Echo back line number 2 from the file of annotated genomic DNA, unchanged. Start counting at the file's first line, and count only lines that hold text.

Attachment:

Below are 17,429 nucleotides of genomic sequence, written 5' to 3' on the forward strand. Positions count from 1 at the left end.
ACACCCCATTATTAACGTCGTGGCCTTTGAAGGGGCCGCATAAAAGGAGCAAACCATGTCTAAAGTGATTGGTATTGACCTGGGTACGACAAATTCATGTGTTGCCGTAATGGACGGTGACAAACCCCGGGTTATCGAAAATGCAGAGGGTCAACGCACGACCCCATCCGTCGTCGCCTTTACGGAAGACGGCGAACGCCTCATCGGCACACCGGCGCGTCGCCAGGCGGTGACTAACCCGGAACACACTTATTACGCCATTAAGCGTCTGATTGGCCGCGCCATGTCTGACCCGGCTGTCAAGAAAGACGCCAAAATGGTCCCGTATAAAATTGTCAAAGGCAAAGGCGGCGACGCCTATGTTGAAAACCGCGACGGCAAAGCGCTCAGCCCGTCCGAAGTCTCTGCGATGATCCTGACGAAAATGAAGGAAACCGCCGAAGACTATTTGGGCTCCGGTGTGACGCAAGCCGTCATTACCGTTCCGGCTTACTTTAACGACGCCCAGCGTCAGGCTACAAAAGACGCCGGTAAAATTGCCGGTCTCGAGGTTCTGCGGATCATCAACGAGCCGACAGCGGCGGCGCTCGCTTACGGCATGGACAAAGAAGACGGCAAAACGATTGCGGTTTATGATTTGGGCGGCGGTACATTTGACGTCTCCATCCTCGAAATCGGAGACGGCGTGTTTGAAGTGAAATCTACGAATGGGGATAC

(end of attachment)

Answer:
ACACCCCATTATTAACGTCGTGGCCTTTGAAGGGGCCGCATAAAAGGAGCAAACCATGTCTAAAGTGATTGGTATTGACCTGGGTACGACAAATTCATGTGTTGCCGTAATGGACGGTGACAAACCCCGGGTTATCGAAAATGCAGAGGGTCAACGCACGACCCCATCCGTCGTCGCCTTTACGGAAGACGGCGAACGCCTCATCGGCACACCGGCGCGTCGCCAGGCGGTGACTAACCCGGAACACACTTATTACGCCATTAAGCGTCTGATTGGCCGCGCCATGTCTGACCCGGCTGTCAAGAAAGACGCCAAAATGGTCCCGTATAAAATTGTCAAAGGCAAAGGCGGCGACGCCTATGTTGAAAACCGCGACGGCAAAGCGCTCAGCCCGTCCGAAGTCTCTGCGATGATCCTGACGAAAATGAAGGAAACCGCCGAAGACTATTTGGGCTCCGGTGTGACGCAAGCCGTCATTACCGTTCCGGCTTACTTTAACGACGCCCAGCGTCAGGCTACAAAAGACGCCGGTAAAATTGCCGGTCTCGAGGTTCTGCGGATCATCAACGAGCCGACAGCGGCGGCGCTCGCTTACGGCATGGACAAAGAAGACGGCAAAACGATTGCGGTTTATGATTTGGGCGGCGGTACATTTGACGTCTCCATCCTCGAAATCGGAGACGGCGTGTTTGAAGTGAAATCTACGAATGGGGATAC